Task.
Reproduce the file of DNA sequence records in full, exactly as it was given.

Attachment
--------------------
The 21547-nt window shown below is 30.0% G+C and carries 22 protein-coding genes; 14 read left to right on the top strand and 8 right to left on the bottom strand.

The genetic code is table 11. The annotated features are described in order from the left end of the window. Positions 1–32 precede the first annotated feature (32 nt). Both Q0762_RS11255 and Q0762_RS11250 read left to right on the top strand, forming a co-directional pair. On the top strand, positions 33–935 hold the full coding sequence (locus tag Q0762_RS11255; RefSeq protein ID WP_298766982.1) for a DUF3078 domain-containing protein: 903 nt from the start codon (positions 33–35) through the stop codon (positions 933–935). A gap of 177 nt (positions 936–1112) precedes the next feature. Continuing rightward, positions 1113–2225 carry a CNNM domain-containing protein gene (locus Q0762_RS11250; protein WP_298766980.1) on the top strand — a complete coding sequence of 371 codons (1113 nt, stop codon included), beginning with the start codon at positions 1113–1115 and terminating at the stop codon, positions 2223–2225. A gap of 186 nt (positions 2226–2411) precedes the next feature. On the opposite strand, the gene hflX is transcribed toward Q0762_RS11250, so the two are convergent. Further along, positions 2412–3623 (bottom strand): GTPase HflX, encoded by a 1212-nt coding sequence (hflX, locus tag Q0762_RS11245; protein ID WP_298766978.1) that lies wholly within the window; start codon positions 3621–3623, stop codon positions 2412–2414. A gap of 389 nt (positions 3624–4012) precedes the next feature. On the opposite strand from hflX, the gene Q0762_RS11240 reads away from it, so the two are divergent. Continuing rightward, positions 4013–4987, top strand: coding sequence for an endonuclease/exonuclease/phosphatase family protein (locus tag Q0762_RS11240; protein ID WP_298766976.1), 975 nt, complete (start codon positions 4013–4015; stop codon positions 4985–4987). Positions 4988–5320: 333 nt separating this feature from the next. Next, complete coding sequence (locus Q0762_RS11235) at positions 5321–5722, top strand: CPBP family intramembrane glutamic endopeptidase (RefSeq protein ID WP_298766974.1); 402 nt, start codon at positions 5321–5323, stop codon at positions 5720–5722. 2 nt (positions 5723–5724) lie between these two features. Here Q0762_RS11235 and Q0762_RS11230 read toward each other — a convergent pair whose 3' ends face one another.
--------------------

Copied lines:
The 21547-nt window shown below is 30.0% G+C and carries 22 protein-coding genes; 14 read left to right on the top strand and 8 right to left on the bottom strand.

The genetic code is table 11. The annotated features are described in order from the left end of the window. Positions 1–32 precede the first annotated feature (32 nt). Both Q0762_RS11255 and Q0762_RS11250 read left to right on the top strand, forming a co-directional pair. On the top strand, positions 33–935 hold the full coding sequence (locus tag Q0762_RS11255; RefSeq protein ID WP_298766982.1) for a DUF3078 domain-containing protein: 903 nt from the start codon (positions 33–35) through the stop codon (positions 933–935). A gap of 177 nt (positions 936–1112) precedes the next feature. Continuing rightward, positions 1113–2225 carry a CNNM domain-containing protein gene (locus Q0762_RS11250; protein WP_298766980.1) on the top strand — a complete coding sequence of 371 codons (1113 nt, stop codon included), beginning with the start codon at positions 1113–1115 and terminating at the stop codon, positions 2223–2225. A gap of 186 nt (positions 2226–2411) precedes the next feature. On the opposite strand, the gene hflX is transcribed toward Q0762_RS11250, so the two are convergent. Further along, positions 2412–3623 (bottom strand): GTPase HflX, encoded by a 1212-nt coding sequence (hflX, locus tag Q0762_RS11245; protein ID WP_298766978.1) that lies wholly within the window; start codon positions 3621–3623, stop codon positions 2412–2414. A gap of 389 nt (positions 3624–4012) precedes the next feature. On the opposite strand from hflX, the gene Q0762_RS11240 reads away from it, so the two are divergent. Continuing rightward, positions 4013–4987, top strand: coding sequence for an endonuclease/exonuclease/phosphatase family protein (locus tag Q0762_RS11240; protein ID WP_298766976.1), 975 nt, complete (start codon positions 4013–4015; stop codon positions 4985–4987). Positions 4988–5320: 333 nt separating this feature from the next. Next, complete coding sequence (locus Q0762_RS11235) at positions 5321–5722, top strand: CPBP family intramembrane glutamic endopeptidase (RefSeq protein ID WP_298766974.1); 402 nt, start codon at positions 5321–5323, stop codon at positions 5720–5722. 2 nt (positions 5723–5724) lie between these two features. Here Q0762_RS11235 and Q0762_RS11230 read toward each other — a convergent pair whose 3' ends face one another.